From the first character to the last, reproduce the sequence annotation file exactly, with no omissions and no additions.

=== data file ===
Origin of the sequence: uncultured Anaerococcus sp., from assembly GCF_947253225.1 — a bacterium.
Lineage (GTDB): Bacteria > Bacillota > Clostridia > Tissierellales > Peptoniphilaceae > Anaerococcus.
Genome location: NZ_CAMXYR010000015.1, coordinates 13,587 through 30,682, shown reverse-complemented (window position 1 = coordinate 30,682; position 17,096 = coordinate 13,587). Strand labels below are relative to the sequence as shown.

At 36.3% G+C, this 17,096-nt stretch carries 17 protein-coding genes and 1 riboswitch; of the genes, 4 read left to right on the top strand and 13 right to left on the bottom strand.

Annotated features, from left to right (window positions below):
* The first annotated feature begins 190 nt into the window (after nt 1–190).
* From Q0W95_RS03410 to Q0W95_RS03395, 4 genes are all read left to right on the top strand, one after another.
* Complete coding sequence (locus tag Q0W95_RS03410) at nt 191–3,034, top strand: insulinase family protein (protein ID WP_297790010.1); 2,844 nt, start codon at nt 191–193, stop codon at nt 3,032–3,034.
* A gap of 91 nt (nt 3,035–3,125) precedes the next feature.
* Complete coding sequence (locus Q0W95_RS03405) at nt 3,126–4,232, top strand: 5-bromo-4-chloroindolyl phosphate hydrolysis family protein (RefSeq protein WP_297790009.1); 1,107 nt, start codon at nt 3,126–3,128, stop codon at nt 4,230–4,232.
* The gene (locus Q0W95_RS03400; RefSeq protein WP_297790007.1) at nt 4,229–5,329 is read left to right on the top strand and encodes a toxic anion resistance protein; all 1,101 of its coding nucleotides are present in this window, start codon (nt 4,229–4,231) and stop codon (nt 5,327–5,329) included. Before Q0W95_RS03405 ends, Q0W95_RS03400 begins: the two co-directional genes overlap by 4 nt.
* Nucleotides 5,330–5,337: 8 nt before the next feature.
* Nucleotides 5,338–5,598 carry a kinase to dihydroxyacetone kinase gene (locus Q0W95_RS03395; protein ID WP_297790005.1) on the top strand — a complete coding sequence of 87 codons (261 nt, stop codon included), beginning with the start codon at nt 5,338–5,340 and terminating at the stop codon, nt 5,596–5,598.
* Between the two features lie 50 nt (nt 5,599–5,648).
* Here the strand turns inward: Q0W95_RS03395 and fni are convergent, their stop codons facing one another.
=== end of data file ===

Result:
Origin of the sequence: uncultured Anaerococcus sp., from assembly GCF_947253225.1 — a bacterium.
Lineage (GTDB): Bacteria > Bacillota > Clostridia > Tissierellales > Peptoniphilaceae > Anaerococcus.
Genome location: NZ_CAMXYR010000015.1, coordinates 13,587 through 30,682, shown reverse-complemented (window position 1 = coordinate 30,682; position 17,096 = coordinate 13,587). Strand labels below are relative to the sequence as shown.

At 36.3% G+C, this 17,096-nt stretch carries 17 protein-coding genes and 1 riboswitch; of the genes, 4 read left to right on the top strand and 13 right to left on the bottom strand.

Annotated features, from left to right (window positions below):
* The first annotated feature begins 190 nt into the window (after nt 1–190).
* From Q0W95_RS03410 to Q0W95_RS03395, 4 genes are all read left to right on the top strand, one after another.
* Complete coding sequence (locus tag Q0W95_RS03410) at nt 191–3,034, top strand: insulinase family protein (protein ID WP_297790010.1); 2,844 nt, start codon at nt 191–193, stop codon at nt 3,032–3,034.
* A gap of 91 nt (nt 3,035–3,125) precedes the next feature.
* Complete coding sequence (locus Q0W95_RS03405) at nt 3,126–4,232, top strand: 5-bromo-4-chloroindolyl phosphate hydrolysis family protein (RefSeq protein WP_297790009.1); 1,107 nt, start codon at nt 3,126–3,128, stop codon at nt 4,230–4,232.
* The gene (locus Q0W95_RS03400; RefSeq protein WP_297790007.1) at nt 4,229–5,329 is read left to right on the top strand and encodes a toxic anion resistance protein; all 1,101 of its coding nucleotides are present in this window, start codon (nt 4,229–4,231) and stop codon (nt 5,327–5,329) included. Before Q0W95_RS03405 ends, Q0W95_RS03400 begins: the two co-directional genes overlap by 4 nt.
* Nucleotides 5,330–5,337: 8 nt before the next feature.
* Nucleotides 5,338–5,598 carry a kinase to dihydroxyacetone kinase gene (locus Q0W95_RS03395; protein ID WP_297790005.1) on the top strand — a complete coding sequence of 87 codons (261 nt, stop codon included), beginning with the start codon at nt 5,338–5,340 and terminating at the stop codon, nt 5,596–5,598.
* Between the two features lie 50 nt (nt 5,599–5,648).
* Here the strand turns inward: Q0W95_RS03395 and fni are convergent, their stop codons facing one another.